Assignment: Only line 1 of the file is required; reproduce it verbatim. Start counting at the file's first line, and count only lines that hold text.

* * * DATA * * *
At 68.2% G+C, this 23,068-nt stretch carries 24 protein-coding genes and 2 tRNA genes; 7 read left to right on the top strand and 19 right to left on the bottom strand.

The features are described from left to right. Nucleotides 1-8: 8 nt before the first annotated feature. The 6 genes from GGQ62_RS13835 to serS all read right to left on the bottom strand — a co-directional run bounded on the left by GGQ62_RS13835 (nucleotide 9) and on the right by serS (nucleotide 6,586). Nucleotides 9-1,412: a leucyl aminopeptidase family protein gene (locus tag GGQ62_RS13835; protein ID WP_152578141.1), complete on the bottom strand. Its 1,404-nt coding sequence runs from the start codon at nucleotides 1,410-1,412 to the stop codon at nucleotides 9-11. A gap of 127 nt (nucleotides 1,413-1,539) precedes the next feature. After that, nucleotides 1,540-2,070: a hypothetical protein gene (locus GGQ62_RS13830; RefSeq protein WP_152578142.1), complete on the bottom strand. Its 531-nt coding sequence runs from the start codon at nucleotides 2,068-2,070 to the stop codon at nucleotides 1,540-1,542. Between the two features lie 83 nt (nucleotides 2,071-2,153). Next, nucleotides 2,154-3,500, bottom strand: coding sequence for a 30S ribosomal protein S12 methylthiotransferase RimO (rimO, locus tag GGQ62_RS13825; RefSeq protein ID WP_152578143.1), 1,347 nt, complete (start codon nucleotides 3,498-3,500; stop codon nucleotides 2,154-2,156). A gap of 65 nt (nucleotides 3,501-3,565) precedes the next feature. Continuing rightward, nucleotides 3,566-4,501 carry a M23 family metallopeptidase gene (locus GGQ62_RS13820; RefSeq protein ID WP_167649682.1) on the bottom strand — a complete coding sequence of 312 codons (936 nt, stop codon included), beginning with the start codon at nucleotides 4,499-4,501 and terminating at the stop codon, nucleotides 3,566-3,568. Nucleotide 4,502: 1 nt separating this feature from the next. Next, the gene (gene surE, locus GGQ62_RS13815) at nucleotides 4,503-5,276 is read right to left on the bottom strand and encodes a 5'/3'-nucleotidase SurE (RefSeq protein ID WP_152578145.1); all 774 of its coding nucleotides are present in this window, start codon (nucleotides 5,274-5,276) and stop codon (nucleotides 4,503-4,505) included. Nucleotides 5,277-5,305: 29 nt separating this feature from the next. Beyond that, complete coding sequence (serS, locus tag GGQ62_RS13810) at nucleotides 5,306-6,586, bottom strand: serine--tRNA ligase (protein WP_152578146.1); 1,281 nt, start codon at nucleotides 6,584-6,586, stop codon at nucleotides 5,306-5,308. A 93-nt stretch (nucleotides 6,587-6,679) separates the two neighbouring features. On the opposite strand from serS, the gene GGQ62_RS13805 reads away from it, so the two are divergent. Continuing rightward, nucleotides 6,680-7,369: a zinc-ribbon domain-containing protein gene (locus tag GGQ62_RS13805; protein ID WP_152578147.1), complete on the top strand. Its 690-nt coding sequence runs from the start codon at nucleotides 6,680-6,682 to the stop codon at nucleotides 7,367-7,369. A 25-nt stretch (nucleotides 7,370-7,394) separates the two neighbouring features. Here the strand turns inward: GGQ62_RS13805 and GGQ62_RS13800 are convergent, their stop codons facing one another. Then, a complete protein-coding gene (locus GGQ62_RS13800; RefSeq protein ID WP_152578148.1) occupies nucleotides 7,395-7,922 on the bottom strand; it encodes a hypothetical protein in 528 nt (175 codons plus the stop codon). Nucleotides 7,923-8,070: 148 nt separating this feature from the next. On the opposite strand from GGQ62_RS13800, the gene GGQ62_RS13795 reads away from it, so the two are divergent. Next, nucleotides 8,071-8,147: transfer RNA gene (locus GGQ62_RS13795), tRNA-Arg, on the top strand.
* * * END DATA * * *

At 68.2% G+C, this 23,068-nt stretch carries 24 protein-coding genes and 2 tRNA genes; 7 read left to right on the top strand and 19 right to left on the bottom strand.